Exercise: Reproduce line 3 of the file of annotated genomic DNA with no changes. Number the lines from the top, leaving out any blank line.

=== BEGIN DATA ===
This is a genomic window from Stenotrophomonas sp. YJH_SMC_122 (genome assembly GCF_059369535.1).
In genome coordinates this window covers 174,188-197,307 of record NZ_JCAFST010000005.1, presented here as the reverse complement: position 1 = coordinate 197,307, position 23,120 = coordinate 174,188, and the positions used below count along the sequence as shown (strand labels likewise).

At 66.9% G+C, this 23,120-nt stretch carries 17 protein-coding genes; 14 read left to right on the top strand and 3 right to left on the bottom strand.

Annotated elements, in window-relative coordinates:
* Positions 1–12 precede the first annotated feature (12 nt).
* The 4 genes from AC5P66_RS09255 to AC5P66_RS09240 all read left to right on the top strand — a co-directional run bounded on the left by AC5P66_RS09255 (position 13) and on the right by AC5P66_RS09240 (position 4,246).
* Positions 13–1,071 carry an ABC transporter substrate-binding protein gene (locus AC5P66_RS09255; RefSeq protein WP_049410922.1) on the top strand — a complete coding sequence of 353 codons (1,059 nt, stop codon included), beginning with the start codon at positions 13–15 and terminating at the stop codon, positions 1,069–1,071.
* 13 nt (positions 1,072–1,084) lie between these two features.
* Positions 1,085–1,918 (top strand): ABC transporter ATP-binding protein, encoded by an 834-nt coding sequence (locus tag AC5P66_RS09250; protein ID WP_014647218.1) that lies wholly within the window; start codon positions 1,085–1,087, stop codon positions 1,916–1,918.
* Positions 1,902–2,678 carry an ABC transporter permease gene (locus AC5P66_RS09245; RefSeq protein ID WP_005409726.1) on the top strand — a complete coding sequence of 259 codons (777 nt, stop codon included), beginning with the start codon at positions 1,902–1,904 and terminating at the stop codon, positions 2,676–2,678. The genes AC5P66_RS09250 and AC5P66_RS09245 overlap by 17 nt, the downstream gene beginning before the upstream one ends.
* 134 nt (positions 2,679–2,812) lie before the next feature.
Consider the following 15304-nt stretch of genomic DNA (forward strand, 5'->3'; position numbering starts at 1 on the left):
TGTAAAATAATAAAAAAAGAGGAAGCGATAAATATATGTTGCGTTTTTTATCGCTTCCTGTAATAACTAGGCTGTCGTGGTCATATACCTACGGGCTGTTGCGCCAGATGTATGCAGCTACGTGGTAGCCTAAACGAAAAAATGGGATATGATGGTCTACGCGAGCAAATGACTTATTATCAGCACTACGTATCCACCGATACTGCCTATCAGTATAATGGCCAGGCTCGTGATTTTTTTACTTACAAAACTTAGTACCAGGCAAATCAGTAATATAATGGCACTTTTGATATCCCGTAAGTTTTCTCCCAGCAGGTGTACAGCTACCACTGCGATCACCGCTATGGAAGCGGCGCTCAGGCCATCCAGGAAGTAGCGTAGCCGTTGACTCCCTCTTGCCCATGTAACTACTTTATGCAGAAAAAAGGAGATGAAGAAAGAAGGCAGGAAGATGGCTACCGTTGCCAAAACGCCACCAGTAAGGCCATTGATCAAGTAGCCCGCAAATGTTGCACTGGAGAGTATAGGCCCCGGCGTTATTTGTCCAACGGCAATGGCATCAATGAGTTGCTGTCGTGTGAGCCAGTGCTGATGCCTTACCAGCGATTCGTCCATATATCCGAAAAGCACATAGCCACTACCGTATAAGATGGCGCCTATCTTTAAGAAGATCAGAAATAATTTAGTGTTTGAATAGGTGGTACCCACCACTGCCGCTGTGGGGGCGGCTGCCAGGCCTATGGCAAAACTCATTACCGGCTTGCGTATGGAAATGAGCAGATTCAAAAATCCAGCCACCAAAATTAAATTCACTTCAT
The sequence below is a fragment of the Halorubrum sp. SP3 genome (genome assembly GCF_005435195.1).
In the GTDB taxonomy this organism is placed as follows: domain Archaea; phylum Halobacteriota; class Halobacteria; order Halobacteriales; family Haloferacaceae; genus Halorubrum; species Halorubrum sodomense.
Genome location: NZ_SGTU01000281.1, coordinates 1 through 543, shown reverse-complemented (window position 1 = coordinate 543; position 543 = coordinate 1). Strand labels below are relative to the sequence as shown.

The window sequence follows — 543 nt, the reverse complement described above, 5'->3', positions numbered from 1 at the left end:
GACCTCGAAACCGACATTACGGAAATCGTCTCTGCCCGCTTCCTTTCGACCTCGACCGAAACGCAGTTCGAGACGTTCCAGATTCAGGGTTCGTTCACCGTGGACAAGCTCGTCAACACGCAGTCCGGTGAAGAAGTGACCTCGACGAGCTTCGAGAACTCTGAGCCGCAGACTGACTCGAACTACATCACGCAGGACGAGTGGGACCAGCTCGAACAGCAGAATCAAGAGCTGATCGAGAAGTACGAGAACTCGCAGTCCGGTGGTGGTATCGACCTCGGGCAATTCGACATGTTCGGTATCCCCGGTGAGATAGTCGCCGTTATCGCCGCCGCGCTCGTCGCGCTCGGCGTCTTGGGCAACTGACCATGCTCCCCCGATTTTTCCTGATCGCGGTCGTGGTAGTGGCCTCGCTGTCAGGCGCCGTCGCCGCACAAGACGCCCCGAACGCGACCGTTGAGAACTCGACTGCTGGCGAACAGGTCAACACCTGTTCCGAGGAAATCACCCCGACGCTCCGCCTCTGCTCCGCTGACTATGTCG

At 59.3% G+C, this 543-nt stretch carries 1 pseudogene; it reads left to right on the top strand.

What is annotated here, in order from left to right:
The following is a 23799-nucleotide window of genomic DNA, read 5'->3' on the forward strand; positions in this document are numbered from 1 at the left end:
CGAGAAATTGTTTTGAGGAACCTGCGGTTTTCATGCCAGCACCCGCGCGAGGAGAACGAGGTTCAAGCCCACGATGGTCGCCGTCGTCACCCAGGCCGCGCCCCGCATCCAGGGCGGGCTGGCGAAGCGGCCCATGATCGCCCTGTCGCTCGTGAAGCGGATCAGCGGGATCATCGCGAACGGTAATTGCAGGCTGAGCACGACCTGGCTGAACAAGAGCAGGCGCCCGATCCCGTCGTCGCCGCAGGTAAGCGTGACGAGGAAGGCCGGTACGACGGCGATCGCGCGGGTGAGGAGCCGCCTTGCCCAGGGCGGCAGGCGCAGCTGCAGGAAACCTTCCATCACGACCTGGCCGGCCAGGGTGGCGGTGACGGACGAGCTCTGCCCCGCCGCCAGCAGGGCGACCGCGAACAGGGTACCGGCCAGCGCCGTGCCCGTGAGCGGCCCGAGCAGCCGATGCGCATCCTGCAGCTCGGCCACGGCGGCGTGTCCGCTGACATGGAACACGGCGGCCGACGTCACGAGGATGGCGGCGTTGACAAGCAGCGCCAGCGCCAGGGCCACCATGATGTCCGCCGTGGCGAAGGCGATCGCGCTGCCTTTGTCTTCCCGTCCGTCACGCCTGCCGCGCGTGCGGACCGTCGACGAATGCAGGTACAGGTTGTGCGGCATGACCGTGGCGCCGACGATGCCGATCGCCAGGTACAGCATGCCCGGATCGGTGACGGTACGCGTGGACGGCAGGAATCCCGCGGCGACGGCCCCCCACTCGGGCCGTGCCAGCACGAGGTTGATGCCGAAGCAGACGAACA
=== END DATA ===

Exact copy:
At 66.9% G+C, this 23,120-nt stretch carries 17 protein-coding genes; 14 read left to right on the top strand and 3 right to left on the bottom strand.